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Nairobi County is Located in Nairobi Province, and is the most populous city in East Africa, with a current estimated population of about 3 million. According to the 2009 Census, in the administrative area of Nairobi, 3,138,295 inhabitants lived within 696 km2 (269 sq mi). Nairobi is currently the 12th largest city in Africa, including the population of its suburbs. It borders the counties of Kiambu to the North West, North and North East, Machakos to the East and South East and Kajiado to the South, South West and West.

Nairobi is now also one of the most prominent cities in Africa politically and financially. Home to thousands of Kenyan businesses and over 100 major international companies and organisations, including the United Nations Environment Programme (UNEP) and the main coordinating and headquarters for the UN in Africa and Middle East, the United Nations Office in Nairobi (UNON), Nairobi is an established hub for business and culture. The Nairobi Stock Exchange (NSE) is one of the largest in Africa and the second oldest exchange on the continent. It is ranked 4th in terms of trading volume and capable of making 10 million trades a day. The Globalization and World Cities Study Group and Network (GaWC) defines Nairobi as a prominent social centre.

Nairobi County constitutes 9 sub-counties (Makadara, Kamukunji, Starehe, Lang’ata, Dagoretti, Westlands, Kasarani, Kibra and Embakasi).

History

Founded by the British in 1899 as a simple rail depot on the railway linking Mombasa to Uganda, the town quickly grew to become the capital of British East Africa in 1907 and eventually the capital of a free Kenyan republic in 1963. During Kenya's colonial period, the city became a centre for the colony's coffee, tea and sisal industry. Nairobi is also the capital of the Nairobi Province and of the Nairobi District. The city lies on the Nairobi River, in the south of the nation, and has an elevation of 1795 m above sea-level.

Central Business District

Nairobi's western suburbs stretch all the way from the Kenyatta National Hospital in the south to the UN headquarters at Gigiri suburb in the north, a distance of about 20 kilometres (12 mi). The city is centred on the City Square, which is located in the Central Business District. The Kenyan Parliament buildings, the Holy Family Cathedral, Nairobi City Hall, Nairobi Law Courts and the Kenyatta Conference Centre all surround the square.

Climate

At 1,795 metres (5,889 ft) above sea level, Nairobi enjoys a moderate climate. Under the Köppen climate classification, Nairobi has a subtropical highland climate. The altitude makes for some cool evenings, especially in the June/July season when the temperature can drop to 10 °C (50 °F). The sunniest and warmest part of the year is from December to March, when temperatures average the mid-twenties during the day. The mean maximum temperature for this period is 24 °C (75 °F).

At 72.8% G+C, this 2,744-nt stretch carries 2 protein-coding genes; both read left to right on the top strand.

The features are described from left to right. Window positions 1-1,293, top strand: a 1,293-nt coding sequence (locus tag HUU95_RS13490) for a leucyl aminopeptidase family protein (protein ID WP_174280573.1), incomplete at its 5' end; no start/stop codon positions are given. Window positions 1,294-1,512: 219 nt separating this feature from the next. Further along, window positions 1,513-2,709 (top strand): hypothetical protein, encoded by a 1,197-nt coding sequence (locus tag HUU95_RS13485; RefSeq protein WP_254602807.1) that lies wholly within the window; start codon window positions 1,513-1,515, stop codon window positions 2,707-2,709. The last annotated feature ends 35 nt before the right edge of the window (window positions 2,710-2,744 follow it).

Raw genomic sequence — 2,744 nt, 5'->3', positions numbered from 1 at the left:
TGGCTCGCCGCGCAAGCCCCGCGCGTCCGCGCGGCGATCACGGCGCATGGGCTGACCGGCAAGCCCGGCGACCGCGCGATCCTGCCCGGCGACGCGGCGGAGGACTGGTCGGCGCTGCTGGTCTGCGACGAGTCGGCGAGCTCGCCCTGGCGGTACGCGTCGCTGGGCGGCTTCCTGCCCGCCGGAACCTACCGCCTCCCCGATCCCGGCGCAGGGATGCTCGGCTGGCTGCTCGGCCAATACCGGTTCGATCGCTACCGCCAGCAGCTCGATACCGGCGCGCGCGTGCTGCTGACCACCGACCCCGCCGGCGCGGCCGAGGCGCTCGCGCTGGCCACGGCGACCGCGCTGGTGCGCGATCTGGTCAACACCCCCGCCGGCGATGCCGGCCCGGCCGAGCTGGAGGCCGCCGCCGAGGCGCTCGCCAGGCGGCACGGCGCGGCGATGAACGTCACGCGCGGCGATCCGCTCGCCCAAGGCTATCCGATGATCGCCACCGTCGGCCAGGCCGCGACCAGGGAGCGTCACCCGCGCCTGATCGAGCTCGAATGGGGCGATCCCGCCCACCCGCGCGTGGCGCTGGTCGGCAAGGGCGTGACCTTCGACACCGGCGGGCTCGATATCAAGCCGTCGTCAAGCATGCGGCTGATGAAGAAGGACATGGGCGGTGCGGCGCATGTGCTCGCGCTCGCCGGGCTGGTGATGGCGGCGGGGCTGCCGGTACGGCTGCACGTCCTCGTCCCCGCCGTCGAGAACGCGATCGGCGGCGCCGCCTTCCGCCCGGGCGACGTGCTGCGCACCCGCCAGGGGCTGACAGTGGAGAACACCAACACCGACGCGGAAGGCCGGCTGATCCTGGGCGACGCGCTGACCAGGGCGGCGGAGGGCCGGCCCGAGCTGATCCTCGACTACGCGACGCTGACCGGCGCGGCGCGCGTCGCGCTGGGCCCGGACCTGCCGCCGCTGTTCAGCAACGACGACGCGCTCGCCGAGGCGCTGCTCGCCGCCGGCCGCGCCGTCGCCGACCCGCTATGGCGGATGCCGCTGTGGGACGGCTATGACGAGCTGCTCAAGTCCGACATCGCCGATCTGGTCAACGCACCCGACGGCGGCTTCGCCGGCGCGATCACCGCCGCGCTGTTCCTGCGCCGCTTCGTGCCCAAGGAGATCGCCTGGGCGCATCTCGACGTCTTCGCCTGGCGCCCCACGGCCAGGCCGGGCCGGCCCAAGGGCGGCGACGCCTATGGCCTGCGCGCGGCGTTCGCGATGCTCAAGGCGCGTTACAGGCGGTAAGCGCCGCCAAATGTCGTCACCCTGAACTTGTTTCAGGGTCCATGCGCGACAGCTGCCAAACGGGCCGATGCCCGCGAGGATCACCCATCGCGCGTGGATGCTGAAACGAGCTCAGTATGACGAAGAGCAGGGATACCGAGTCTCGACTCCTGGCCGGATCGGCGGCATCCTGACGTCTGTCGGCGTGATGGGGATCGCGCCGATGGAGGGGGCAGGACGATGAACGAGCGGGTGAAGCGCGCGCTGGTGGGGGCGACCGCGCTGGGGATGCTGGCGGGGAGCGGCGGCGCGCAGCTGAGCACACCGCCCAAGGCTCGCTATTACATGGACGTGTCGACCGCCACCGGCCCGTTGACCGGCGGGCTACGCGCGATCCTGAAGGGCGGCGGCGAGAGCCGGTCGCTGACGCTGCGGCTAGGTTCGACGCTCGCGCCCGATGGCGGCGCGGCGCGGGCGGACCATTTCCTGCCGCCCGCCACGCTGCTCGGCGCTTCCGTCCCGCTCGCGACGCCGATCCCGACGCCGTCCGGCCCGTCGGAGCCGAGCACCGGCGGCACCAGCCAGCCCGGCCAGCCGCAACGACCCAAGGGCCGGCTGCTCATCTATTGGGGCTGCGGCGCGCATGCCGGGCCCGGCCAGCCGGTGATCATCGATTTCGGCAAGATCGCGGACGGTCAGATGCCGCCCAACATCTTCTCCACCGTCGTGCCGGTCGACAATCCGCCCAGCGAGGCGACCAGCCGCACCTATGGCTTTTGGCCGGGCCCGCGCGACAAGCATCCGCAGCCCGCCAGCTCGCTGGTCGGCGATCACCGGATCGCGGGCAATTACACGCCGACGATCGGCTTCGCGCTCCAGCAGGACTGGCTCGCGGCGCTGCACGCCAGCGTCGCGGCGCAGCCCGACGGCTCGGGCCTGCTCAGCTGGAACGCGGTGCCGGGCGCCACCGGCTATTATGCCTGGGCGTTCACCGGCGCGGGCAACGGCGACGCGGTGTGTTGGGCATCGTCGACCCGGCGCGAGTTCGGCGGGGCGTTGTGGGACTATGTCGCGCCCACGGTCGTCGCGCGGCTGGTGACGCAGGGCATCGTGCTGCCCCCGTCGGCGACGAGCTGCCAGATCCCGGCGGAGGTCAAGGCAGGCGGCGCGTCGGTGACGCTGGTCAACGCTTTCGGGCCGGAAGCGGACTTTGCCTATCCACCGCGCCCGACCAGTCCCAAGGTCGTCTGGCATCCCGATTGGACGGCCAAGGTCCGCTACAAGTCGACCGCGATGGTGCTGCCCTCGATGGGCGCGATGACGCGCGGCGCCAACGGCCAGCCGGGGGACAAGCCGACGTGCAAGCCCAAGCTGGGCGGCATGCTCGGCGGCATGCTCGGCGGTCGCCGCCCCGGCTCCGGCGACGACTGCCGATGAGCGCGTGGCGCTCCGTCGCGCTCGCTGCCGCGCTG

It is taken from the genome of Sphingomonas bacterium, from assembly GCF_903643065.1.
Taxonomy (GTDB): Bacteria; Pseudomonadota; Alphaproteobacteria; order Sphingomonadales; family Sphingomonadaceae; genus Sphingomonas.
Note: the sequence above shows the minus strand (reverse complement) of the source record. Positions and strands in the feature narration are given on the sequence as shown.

There are two rainy seasons but rainfall can be moderate. The cloudiest part of the year is just after the first rainy season, when, until September, conditions are usually overcast with drizzle. Since Nairobi is situated close to the equator, the differences between the seasons are minimal. The seasons are referred to as the wet season and dry season. The timing of sunrise and sunset varies little throughout the year, due to Nairobi's close proximity to the equator.

Surburbs

The main administrative divisions of Nairobi are Central, Dagoretti, Embakasi, Kasarani, Kibera, Makadara, Pumwani and Westlands. Most of the upmarket suburbs are situated to the west and north-central of Nairobi, where most European settlers resided during the colonial times. These include Karen, Langata, Lavington, Gigiri, Muthaiga, Spring Valley, Loresho, Kilimani, Kileleshwa, Hurlingham, Runda, Kitisuru, Nyari, Kyuna, Lower Kabete, Westlands and Highridge, although Kangemi, Kawangware and Dagoretti are lower income areas close to these affluent suburbs. The city's colonial past is commemorated by many English place-names. Most lower-middle and upper middle income neighborhoods are located in the north-central areas such as Highridge, Parklands, Ngara, Pangani and areas to the southwest and southeast of the metropolitan area near the Jomo Kenyatta International Airport. The most notable ones include Avenue Park, Fedha, Pipeline, Donholm, Greenfields, Nyayo, Taasia, Baraka, Nairobi West, Madaraka, Siwaka, South B, South C, Mugoya, Riverbank, Hazina, Buru Buru, Uhuru, Harambee Civil Servants', Akiba, Kimathi, Pioneer, and Koma Rock (Komarock) to the centre-east and Kasarani to northeast area among others. The low and lower income estates are located mainly in far eastern Nairobi. These include, Umoja, Kariokor, Dandora, Kariobangi, Embakasi and Huruma. Kitengela suburb, though located further southeast, Ongata Rongai and Kiserian further southwest and Ngong /Embulbul suburbs to the far west are considered part of the Greater Nairobi Metropolitan area . More than 90% of Nairobi residents work within the Nairobi Metropolitan area, in the formal and informal sectors (jua kali). Many Somali immigrants have also settled in Eastleigh, nicknamed "Little Mogadishu".

Society and Culture

Nairobi is a cosmopolitan and multicultural city. Since its foundation, Nairobi has maintained a strong British presence, and a lasting legacy from colonial rule. This is highlighted by the number of English-named suburbs, including Hurlingham and Parklands.

By the mid twentieth century, many foreigners settled in Nairobi from other British colonies, primarily India and parts of, what is now, Pakistan. These immigrants were workers who arrived to construct the Kampala - Mombasa railway, settling in Nairobi after its completion, and merchants from Gujarat. Nairobi also has established communities from Somalia and Sudan.